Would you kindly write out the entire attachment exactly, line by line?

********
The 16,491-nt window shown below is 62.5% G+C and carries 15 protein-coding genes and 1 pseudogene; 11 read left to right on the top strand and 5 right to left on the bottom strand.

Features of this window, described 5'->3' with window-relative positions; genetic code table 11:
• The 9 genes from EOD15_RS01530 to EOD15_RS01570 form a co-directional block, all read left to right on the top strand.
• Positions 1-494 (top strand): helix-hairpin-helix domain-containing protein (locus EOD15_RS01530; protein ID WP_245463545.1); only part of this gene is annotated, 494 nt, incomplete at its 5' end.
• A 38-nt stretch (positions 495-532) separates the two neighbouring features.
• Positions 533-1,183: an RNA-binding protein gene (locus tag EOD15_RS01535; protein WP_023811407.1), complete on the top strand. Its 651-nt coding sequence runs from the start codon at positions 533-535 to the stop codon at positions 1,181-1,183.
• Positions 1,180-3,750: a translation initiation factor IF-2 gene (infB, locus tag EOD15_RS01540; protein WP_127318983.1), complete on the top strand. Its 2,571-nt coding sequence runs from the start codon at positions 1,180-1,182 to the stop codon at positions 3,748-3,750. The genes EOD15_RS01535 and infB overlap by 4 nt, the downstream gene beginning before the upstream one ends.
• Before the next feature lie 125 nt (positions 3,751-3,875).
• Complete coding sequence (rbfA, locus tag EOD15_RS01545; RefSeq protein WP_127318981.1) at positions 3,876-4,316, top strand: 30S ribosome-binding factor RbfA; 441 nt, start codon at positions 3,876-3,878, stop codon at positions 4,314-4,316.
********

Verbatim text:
The 16,491-nt window shown below is 62.5% G+C and carries 15 protein-coding genes and 1 pseudogene; 11 read left to right on the top strand and 5 right to left on the bottom strand.

Features of this window, described 5'->3' with window-relative positions; genetic code table 11:
• The 9 genes from EOD15_RS01530 to EOD15_RS01570 form a co-directional block, all read left to right on the top strand.
• Positions 1-494 (top strand): helix-hairpin-helix domain-containing protein (locus EOD15_RS01530; protein ID WP_245463545.1); only part of this gene is annotated, 494 nt, incomplete at its 5' end.
• A 38-nt stretch (positions 495-532) separates the two neighbouring features.
• Positions 533-1,183: an RNA-binding protein gene (locus tag EOD15_RS01535; protein WP_023811407.1), complete on the top strand. Its 651-nt coding sequence runs from the start codon at positions 533-535 to the stop codon at positions 1,181-1,183.
• Positions 1,180-3,750: a translation initiation factor IF-2 gene (infB, locus tag EOD15_RS01540; protein WP_127318983.1), complete on the top strand. Its 2,571-nt coding sequence runs from the start codon at positions 1,180-1,182 to the stop codon at positions 3,748-3,750. The genes EOD15_RS01535 and infB overlap by 4 nt, the downstream gene beginning before the upstream one ends.
• Before the next feature lie 125 nt (positions 3,751-3,875).
• Complete coding sequence (rbfA, locus tag EOD15_RS01545; RefSeq protein WP_127318981.1) at positions 3,876-4,316, top strand: 30S ribosome-binding factor RbfA; 441 nt, start codon at positions 3,876-3,878, stop codon at positions 4,314-4,316.